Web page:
Then there's "McTeacher's Night." The corporation puts teachers behind the register for a night and, in exchange for their free labor and in-school promotion of McDonald's, donates a percentage of the evening's profits to the local school. Though dubbed as "charity," McDonald's is the one getting the real benefit: The typical take for schools is only about $800 or the equivalent of a Saturday morning car wash sans the junk food marketing. Meanwhile McDonald's gets the benefits of associating with role models like teachers and parents.
To make matters worse, other corporations are taking McDonald's lead. McDonald's supplier Coca-Cola, for instance, has the popular My Coke Rewards program, which offers points for Coke products purchased. Some PTAs are now pushing My Coke Rewards as a fundraising tool, and the Coca-Cola website has a prominent way to donate to your school. Never mind this essentially means turning school communities into a grassroots marketing arm for a corporation that made $8.6 billion in profits in 2011.
And yes, you can turn off the TV, but is that what kids are really watching? Kids and teens are now spending many hours online, on social media or playing videos games or interacting with apps. With hundreds of websites and apps, some targeting children as young as preschool age, the food industry has come to dominate many children's social media and online experience.
Again, McDonalds' is leading the way. Its HappyMeal.com attracts more than a half million unique visitors during the summer months when kids spend more time at home. The site features a host of advertising disguised as games, or "adver-games." The site even features a virtual world for children to become immersed in. To unlock "all kinds of cool stuff" in McDonald's virtual world (the "Happy Meal gone digital" to borrow from the web site's description) kids are encouraged to frequent McDonald's and look for special codes found on the Happy Meal's "healthier" items (apples with caramel dipping sauce, Chocolate Milk Jugs). In other words, in order to maximize fun in this "free" virtual space, children are incentivized to buy Happy Meals. In McWorld, "where kids rule," buying Happy Meals is the best way to obtain "accessories for your avatar, treehouse, or interactive pets" and visit with popular movie, comic, and TV characters.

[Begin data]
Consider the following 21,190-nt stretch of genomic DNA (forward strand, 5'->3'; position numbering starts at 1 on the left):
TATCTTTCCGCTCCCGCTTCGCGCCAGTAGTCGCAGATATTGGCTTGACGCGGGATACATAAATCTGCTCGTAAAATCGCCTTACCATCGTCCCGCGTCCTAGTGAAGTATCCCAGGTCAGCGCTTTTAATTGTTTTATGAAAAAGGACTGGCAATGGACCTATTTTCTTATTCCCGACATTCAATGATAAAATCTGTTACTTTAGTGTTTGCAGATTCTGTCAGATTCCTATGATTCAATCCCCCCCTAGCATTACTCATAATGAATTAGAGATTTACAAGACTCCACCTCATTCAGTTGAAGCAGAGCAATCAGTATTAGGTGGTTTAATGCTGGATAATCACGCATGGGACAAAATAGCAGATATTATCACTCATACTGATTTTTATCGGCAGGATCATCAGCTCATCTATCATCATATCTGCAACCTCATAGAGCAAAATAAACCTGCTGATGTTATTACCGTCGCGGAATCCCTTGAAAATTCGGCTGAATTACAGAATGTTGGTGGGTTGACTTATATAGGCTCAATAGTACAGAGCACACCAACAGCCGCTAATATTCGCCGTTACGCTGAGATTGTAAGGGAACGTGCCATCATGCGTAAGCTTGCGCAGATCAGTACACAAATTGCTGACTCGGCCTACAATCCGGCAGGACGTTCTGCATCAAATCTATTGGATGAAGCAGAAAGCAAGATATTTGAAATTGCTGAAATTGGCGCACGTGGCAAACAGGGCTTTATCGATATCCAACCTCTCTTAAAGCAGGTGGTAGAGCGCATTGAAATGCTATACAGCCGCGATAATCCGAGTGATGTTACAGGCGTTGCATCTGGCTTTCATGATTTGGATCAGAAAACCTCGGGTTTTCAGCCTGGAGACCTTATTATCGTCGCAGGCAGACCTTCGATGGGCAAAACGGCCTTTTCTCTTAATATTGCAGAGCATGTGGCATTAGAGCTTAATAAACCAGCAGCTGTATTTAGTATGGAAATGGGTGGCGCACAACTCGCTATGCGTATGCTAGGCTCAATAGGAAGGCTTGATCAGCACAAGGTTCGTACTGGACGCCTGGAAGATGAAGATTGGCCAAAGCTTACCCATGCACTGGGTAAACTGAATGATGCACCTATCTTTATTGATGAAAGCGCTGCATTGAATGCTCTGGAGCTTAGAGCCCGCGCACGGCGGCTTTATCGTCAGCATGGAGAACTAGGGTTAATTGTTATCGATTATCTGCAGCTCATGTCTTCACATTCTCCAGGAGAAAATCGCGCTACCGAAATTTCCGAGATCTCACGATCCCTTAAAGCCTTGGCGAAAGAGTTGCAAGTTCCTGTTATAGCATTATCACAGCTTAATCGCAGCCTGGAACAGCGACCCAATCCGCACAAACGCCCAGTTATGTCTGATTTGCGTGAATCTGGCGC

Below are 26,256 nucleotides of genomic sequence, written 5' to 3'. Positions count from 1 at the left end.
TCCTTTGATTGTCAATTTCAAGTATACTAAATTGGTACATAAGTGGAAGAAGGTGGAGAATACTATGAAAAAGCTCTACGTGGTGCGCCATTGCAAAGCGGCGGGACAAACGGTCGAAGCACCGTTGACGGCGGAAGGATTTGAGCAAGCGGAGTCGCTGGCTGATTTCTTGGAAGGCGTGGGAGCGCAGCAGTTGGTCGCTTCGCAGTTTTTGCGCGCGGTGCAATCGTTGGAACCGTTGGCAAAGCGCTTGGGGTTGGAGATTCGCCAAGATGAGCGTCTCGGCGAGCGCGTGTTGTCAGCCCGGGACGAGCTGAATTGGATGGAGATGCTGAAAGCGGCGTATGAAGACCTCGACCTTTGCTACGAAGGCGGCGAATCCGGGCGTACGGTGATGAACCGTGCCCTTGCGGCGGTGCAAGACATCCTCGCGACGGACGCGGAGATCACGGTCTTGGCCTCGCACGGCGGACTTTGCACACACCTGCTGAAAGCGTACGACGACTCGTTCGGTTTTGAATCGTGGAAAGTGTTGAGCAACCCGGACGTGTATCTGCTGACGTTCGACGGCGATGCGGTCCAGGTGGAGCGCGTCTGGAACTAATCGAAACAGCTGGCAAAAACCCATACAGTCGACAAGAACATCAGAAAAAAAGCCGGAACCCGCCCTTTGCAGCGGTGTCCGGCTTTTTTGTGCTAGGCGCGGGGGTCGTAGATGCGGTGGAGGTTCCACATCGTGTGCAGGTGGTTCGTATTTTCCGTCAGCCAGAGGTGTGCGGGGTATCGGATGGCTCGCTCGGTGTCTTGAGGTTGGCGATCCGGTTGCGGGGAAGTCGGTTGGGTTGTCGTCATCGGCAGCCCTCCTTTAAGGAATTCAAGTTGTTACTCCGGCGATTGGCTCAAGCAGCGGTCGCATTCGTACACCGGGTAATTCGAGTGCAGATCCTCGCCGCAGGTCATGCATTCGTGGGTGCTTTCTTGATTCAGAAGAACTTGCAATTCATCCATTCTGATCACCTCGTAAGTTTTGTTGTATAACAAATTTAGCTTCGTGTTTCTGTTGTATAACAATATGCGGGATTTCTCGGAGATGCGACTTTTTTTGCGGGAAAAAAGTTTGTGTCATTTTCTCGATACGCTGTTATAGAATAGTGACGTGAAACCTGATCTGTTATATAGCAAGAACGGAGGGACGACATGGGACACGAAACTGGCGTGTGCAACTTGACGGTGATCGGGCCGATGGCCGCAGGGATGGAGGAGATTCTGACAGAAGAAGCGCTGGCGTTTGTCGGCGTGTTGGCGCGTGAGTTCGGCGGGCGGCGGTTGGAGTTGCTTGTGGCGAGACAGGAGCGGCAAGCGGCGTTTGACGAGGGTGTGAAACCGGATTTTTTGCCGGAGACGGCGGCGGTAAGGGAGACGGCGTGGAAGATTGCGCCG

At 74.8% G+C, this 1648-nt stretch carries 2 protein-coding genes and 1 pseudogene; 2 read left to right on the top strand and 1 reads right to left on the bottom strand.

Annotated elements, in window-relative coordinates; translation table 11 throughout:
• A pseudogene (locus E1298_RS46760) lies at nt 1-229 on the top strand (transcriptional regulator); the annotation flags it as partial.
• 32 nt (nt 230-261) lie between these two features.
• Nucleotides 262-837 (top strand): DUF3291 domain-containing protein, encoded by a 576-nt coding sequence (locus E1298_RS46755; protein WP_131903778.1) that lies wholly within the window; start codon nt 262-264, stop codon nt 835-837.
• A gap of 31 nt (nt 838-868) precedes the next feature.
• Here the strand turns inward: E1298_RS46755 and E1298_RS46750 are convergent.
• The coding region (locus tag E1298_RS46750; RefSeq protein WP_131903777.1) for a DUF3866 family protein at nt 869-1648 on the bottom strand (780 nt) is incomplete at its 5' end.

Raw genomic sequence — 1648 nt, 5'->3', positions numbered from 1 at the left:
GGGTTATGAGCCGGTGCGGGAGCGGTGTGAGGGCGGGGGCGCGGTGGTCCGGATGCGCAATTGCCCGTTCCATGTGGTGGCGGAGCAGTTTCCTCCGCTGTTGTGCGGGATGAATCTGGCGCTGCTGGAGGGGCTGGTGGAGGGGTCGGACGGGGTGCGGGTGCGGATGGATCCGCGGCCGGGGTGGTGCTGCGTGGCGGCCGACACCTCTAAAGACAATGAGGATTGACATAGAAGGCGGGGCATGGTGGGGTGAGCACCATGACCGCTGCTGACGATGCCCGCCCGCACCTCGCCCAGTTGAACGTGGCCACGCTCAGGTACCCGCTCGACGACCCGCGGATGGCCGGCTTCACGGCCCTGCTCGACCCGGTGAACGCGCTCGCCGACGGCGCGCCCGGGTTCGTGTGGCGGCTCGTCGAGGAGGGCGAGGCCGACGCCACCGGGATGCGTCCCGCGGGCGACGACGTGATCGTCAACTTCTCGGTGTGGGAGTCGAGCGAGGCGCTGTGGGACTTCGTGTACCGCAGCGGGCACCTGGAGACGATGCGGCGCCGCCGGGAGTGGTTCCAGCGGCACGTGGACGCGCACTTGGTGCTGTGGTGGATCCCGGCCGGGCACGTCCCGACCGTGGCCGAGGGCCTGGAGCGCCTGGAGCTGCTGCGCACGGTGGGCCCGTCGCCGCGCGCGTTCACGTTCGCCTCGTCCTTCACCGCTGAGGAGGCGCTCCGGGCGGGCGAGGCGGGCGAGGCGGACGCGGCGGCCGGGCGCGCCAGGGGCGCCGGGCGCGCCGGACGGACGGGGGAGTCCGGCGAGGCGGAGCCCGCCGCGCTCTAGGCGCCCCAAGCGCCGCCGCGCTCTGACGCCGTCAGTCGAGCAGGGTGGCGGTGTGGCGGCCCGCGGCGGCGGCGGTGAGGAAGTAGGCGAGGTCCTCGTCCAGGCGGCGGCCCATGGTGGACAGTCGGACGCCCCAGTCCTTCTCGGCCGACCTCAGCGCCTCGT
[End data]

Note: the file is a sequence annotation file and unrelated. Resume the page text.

Many of these websites also ask for personal information, sometimes requiring it for viewers to engage fully in a game or offering incentives for providing it. All this can go on without parents realizing it. McDonald's, for instance, buries the line: "Hey kids, this is advertising!" in a small font in a tree branch in the upper left hand corner of its newly revamped online platform.
Perhaps most pernicious of all, McDonald's also pays people the public trusts to serve as "brand ambassadors" for the junk food corporation. Ahead of the 2012 Summer Olympics, for example, McDonald's amassed a group of 400 food bloggers to write positively about the chain in exchange for "free gifts and parties." In 2010, the burger giant provided 15 mom-bloggers an all-expenses paid trip in return for their trumpeting the brand to their networks. The corporation also enlists kid-favorite celebrity athletes like Lebron James and Gabby Douglas.
So you see, you can turn off the TV -- hey, you could even throw it out the window -- and your kids will still be exposed to McDonald's junk food marketing, from all-school assemblies to the internet. For kids today, marketing is ubiquitous -- and McDonalds has been front-and-center in making it so. That's why I'm joining moms everywhere today in calling on McDonald's to set an example -- and conclude five decades of setting a bad example -- and stop marketing to kids.
You can join me by sharing the image above, adding your voice in social media with #MomsNotLovinIt, and taking action at MomsNotLovinIt.org.